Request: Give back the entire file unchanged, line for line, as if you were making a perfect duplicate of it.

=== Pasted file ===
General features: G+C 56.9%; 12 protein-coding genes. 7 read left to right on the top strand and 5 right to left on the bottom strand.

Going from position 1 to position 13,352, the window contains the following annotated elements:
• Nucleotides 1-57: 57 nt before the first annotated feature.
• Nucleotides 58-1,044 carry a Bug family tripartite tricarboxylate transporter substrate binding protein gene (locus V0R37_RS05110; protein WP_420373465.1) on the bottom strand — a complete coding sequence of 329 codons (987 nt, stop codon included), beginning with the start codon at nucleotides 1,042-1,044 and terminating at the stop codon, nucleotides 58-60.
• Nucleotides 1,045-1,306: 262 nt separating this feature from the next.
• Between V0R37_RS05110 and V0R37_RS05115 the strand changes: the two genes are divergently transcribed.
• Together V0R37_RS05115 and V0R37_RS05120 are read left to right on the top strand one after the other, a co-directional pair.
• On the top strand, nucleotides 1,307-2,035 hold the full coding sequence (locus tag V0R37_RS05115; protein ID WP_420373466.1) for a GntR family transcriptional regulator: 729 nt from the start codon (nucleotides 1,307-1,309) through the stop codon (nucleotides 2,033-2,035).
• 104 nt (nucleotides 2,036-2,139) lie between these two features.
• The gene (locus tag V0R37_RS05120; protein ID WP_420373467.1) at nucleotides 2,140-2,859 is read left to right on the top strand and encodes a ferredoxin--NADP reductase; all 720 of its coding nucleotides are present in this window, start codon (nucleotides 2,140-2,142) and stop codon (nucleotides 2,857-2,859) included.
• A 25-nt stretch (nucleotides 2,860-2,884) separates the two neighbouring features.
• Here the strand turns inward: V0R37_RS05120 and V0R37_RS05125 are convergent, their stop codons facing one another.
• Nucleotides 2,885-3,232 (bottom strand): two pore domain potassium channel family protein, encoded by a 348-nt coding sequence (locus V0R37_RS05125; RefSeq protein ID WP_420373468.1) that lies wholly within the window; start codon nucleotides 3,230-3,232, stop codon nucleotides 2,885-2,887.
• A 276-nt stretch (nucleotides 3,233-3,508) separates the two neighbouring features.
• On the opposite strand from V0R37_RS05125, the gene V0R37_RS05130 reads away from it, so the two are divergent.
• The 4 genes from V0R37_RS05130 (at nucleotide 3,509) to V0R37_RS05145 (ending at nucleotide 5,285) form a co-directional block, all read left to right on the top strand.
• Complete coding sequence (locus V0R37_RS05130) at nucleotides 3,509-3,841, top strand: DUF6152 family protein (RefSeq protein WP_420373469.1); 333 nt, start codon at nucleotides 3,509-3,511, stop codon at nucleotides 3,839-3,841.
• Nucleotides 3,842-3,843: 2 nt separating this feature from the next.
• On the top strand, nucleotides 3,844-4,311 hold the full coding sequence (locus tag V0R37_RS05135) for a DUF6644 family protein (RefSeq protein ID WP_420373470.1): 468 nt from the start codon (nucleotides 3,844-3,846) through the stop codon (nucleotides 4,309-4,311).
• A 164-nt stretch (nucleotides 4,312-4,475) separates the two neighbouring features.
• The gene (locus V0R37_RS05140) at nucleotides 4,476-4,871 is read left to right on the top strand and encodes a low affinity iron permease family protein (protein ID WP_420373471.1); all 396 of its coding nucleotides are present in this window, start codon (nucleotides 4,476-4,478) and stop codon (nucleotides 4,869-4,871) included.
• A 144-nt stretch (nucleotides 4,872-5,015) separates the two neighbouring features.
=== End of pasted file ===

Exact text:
General features: G+C 56.9%; 12 protein-coding genes. 7 read left to right on the top strand and 5 right to left on the bottom strand.

Going from position 1 to position 13,352, the window contains the following annotated elements:
• Nucleotides 1-57: 57 nt before the first annotated feature.
• Nucleotides 58-1,044 carry a Bug family tripartite tricarboxylate transporter substrate binding protein gene (locus V0R37_RS05110; protein WP_420373465.1) on the bottom strand — a complete coding sequence of 329 codons (987 nt, stop codon included), beginning with the start codon at nucleotides 1,042-1,044 and terminating at the stop codon, nucleotides 58-60.
• Nucleotides 1,045-1,306: 262 nt separating this feature from the next.
• Between V0R37_RS05110 and V0R37_RS05115 the strand changes: the two genes are divergently transcribed.
• Together V0R37_RS05115 and V0R37_RS05120 are read left to right on the top strand one after the other, a co-directional pair.
• On the top strand, nucleotides 1,307-2,035 hold the full coding sequence (locus tag V0R37_RS05115; protein ID WP_420373466.1) for a GntR family transcriptional regulator: 729 nt from the start codon (nucleotides 1,307-1,309) through the stop codon (nucleotides 2,033-2,035).
• 104 nt (nucleotides 2,036-2,139) lie between these two features.
• The gene (locus tag V0R37_RS05120; protein ID WP_420373467.1) at nucleotides 2,140-2,859 is read left to right on the top strand and encodes a ferredoxin--NADP reductase; all 720 of its coding nucleotides are present in this window, start codon (nucleotides 2,140-2,142) and stop codon (nucleotides 2,857-2,859) included.
• A 25-nt stretch (nucleotides 2,860-2,884) separates the two neighbouring features.
• Here the strand turns inward: V0R37_RS05120 and V0R37_RS05125 are convergent, their stop codons facing one another.
• Nucleotides 2,885-3,232 (bottom strand): two pore domain potassium channel family protein, encoded by a 348-nt coding sequence (locus V0R37_RS05125; RefSeq protein ID WP_420373468.1) that lies wholly within the window; start codon nucleotides 3,230-3,232, stop codon nucleotides 2,885-2,887.
• A 276-nt stretch (nucleotides 3,233-3,508) separates the two neighbouring features.
• On the opposite strand from V0R37_RS05125, the gene V0R37_RS05130 reads away from it, so the two are divergent.
• The 4 genes from V0R37_RS05130 (at nucleotide 3,509) to V0R37_RS05145 (ending at nucleotide 5,285) form a co-directional block, all read left to right on the top strand.
• Complete coding sequence (locus V0R37_RS05130) at nucleotides 3,509-3,841, top strand: DUF6152 family protein (RefSeq protein WP_420373469.1); 333 nt, start codon at nucleotides 3,509-3,511, stop codon at nucleotides 3,839-3,841.
• Nucleotides 3,842-3,843: 2 nt separating this feature from the next.
• On the top strand, nucleotides 3,844-4,311 hold the full coding sequence (locus tag V0R37_RS05135) for a DUF6644 family protein (RefSeq protein ID WP_420373470.1): 468 nt from the start codon (nucleotides 3,844-3,846) through the stop codon (nucleotides 4,309-4,311).
• A 164-nt stretch (nucleotides 4,312-4,475) separates the two neighbouring features.
• The gene (locus V0R37_RS05140) at nucleotides 4,476-4,871 is read left to right on the top strand and encodes a low affinity iron permease family protein (protein ID WP_420373471.1); all 396 of its coding nucleotides are present in this window, start codon (nucleotides 4,476-4,478) and stop codon (nucleotides 4,869-4,871) included.
• A 144-nt stretch (nucleotides 4,872-5,015) separates the two neighbouring features.